In 2013, Beech Mountain added a skybar called 5506’, paying tribute to the elevation that gives the resort the distinction of being the highest ski area in eastern America. The facility features a glass roundhouse with a bar, barstools and tables, a snack bar, a Bald Guy Brew mini coffee shop and heated restrooms. The full-service bar provides a selection of well and top-shelf liquors, mixed drinks, wine and Beech Mountain Brewing Company beers on tap. Non-alcoholic beverages and snacks are available as well. The skybar’s 2,800-foot deck – complete with Adirondack chairs and picnic tables – offers a panoramic view of the Blue Ridge Mountains.

During the winter season, 5506’ is only accessible to skiers and snowboarders with a valid lift ticket. After riding the chairlift up the summit, guests are required to ski or snowboard back down the mountain. There is no ride available to go down the chairlift.

BeechMtnGazebo-CREDIT-Mark-File“It’s an exciting year for us, and we look forward to another half century of serving skiers across the Southeast and Mid-Atlantic regions,” Costin says. “A lot of people are surprised at just how good a winter season we have. Our infrastructure provides a strong product all winter.”

For more information, visit beechmtn.com or call (800) 468-5506.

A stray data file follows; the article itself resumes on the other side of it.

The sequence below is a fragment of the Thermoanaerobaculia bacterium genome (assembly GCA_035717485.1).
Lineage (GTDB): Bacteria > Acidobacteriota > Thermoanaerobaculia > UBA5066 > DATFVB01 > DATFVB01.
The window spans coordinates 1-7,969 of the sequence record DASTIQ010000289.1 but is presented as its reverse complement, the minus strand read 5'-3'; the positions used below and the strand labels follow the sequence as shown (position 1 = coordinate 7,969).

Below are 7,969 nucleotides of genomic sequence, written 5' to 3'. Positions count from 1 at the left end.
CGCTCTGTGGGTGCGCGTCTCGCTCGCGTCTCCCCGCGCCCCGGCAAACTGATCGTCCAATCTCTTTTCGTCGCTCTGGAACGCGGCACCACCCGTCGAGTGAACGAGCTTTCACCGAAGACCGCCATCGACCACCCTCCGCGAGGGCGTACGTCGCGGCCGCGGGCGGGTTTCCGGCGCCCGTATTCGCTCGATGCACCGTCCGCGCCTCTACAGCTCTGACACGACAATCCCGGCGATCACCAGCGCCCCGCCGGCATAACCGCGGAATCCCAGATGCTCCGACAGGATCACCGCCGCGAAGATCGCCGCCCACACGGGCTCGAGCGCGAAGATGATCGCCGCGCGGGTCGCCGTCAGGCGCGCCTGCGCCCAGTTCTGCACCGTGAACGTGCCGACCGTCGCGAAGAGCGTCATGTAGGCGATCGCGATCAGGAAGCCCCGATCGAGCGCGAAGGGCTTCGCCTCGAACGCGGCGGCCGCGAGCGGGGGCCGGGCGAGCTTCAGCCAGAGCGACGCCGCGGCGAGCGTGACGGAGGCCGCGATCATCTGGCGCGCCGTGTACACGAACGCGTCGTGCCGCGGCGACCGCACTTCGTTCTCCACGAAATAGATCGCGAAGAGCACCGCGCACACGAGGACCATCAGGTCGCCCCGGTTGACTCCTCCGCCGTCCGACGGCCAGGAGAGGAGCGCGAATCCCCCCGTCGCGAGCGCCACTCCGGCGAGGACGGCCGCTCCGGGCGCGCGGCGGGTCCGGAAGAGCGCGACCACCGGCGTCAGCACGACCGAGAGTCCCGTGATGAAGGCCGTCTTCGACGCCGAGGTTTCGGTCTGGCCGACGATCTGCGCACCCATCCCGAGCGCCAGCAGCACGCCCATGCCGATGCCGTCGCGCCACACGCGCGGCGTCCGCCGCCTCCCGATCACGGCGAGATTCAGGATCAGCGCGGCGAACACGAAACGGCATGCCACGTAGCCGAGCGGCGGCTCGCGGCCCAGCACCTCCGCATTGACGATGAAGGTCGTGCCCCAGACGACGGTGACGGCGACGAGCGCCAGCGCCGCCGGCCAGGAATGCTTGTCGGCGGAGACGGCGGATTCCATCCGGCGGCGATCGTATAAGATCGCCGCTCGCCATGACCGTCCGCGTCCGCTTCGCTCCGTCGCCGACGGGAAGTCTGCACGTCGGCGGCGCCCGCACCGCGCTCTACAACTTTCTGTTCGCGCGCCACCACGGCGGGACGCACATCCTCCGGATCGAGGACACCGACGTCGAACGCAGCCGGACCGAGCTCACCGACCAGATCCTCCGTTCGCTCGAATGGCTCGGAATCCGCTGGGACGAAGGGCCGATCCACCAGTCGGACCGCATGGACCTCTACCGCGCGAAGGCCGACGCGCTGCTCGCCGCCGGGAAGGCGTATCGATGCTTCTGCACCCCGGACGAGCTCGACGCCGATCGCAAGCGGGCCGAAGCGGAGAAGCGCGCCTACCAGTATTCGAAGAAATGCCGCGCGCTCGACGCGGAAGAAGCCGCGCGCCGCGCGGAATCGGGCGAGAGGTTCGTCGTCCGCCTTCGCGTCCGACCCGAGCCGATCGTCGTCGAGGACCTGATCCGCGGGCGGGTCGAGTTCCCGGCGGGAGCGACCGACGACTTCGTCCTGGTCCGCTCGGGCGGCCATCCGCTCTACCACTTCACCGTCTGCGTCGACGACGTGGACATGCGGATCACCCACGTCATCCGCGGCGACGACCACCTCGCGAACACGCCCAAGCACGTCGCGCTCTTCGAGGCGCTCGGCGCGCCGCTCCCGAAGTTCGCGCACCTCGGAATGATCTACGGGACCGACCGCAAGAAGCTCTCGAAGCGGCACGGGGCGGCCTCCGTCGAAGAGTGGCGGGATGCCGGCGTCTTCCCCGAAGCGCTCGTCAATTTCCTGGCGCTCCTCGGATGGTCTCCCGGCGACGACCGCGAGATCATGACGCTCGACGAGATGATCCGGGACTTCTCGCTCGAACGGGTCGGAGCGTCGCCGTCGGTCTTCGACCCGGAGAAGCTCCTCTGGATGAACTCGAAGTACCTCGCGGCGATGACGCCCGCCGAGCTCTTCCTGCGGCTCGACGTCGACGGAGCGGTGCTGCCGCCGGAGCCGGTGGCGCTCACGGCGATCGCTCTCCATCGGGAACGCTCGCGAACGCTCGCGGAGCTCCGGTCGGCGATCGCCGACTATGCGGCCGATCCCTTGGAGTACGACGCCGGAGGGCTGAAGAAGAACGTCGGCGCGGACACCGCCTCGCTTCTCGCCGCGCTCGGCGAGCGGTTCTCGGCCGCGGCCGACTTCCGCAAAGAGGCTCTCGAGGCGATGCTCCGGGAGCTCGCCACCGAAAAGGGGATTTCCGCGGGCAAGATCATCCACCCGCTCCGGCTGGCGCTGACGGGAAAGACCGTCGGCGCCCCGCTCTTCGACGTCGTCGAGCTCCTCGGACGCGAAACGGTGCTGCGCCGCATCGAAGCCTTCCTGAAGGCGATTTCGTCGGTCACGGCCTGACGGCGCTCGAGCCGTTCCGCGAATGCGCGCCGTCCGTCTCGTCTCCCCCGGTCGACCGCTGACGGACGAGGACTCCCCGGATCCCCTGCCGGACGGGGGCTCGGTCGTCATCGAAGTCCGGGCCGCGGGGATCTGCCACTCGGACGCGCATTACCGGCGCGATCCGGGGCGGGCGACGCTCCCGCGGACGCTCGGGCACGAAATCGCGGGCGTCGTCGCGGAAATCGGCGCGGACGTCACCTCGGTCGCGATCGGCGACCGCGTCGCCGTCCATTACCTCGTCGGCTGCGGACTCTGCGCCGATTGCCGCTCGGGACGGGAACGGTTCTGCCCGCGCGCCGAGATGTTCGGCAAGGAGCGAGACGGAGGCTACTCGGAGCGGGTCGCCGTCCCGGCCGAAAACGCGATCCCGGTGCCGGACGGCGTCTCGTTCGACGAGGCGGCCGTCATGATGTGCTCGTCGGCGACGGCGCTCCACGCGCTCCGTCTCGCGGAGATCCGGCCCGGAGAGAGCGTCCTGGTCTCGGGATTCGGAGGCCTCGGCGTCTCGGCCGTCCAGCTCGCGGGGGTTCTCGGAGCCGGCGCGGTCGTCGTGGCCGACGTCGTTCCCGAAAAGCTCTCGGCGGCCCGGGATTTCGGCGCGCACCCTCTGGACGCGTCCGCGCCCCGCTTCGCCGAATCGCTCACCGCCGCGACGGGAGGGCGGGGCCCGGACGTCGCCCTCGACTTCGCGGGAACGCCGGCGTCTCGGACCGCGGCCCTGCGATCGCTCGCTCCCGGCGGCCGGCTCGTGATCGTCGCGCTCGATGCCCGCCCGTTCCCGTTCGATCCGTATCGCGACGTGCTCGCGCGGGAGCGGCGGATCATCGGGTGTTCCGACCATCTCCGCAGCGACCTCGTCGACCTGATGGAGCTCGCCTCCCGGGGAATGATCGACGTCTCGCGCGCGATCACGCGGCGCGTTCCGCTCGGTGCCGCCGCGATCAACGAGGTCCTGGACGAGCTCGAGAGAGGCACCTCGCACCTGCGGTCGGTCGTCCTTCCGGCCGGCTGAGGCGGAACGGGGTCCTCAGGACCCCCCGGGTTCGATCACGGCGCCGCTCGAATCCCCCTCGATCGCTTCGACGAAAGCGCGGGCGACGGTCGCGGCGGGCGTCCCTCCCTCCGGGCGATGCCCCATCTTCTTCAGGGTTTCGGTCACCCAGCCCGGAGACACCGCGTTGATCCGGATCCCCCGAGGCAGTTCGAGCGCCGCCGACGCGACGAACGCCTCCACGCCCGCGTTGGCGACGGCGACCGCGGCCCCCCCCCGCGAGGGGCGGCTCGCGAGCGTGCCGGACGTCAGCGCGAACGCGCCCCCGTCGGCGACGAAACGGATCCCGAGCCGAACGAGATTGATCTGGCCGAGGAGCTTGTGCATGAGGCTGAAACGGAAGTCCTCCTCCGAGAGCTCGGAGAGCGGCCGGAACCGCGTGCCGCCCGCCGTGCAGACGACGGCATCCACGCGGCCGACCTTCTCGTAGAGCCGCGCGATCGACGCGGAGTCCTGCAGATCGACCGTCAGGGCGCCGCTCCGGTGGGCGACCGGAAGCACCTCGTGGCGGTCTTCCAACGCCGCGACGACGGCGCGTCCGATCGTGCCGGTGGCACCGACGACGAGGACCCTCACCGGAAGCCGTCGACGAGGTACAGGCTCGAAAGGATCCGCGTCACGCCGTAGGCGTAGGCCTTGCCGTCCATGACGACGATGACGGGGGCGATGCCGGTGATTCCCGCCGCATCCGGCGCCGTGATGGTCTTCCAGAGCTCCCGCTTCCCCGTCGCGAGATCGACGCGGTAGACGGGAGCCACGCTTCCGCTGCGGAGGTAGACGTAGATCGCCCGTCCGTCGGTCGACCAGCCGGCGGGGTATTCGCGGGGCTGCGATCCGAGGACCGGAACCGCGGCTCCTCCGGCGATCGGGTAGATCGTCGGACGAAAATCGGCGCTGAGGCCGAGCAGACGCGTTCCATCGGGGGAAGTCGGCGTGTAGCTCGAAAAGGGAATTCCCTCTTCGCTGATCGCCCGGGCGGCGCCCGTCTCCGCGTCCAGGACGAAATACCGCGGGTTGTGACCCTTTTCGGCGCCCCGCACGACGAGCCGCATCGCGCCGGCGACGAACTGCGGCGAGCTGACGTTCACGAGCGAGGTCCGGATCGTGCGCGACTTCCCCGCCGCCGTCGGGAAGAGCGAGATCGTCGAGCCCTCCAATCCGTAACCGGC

Tips for Your First Day at Beech Mountain

  • Take a ski/snowboarding lesson from a professional instructor. You’ll safely learn more in a one-hour lesson than you will all day on your own.
  • Obtain proper equipment, and be sure to have your ski or snowboard bindings adjusted correctly.
  • Rent or wear boots that fit firmly around your foot.
  • Dress in layers to accommodate your body’s constantly changing temperature. Wear thin woolen socks, a windproof and waterproof jacket, waterproof pants and non-cotton thermal underwear. Wear fleece for warmth or a down jacket or vest if it is really cold.
  • Be prepared for changing weather. Wear something to keep your head and ears warm. Wear insulated, waterproof gloves or mittens.
  • Know your limits. Learn to ski and snowboard in control, and take a break if you get tired. Most injuries occur when people are fatigued. 

By Morgan Davis

Frosty’s Brownie Peppermint Cake Pops

Food
  • Frosty's-Brownie-Peppermint-Pops1 box brownie mix
  • 4 ounces cream cheese, softened
  • 2 cups white chocolate chips
  • 2 teaspoons vegetable oil
  • Cake pop or lollipop sticks
  • Crushed peppermint pieces

Preheat oven to 350 degrees. Prepare brownies according to directions for fudgy brownies; let cool completely. Remove brownies from pan and cut off edges. Mix brownies together with softened cream cheese. Using a cookie dough scoop, scoop into balls and roll with hands. Place on parchment-lined baking sheet. Combine chocolate chips and vegetable oil in a bowl. Microwave 45 seconds, then stir until smooth. (If not fully melted, microwave an additional 10 seconds.) Insert cake pop sticks and dip brownie balls into white chocolate. Sprinkle with crushed peppermint pieces. Let sit until chocolate is set.

The Reel Deal

Sports
Photos courtesy of the Clarks Hill Youth Fishing Team

Photos courtesy of the Clarks Hill Youth Fishing Team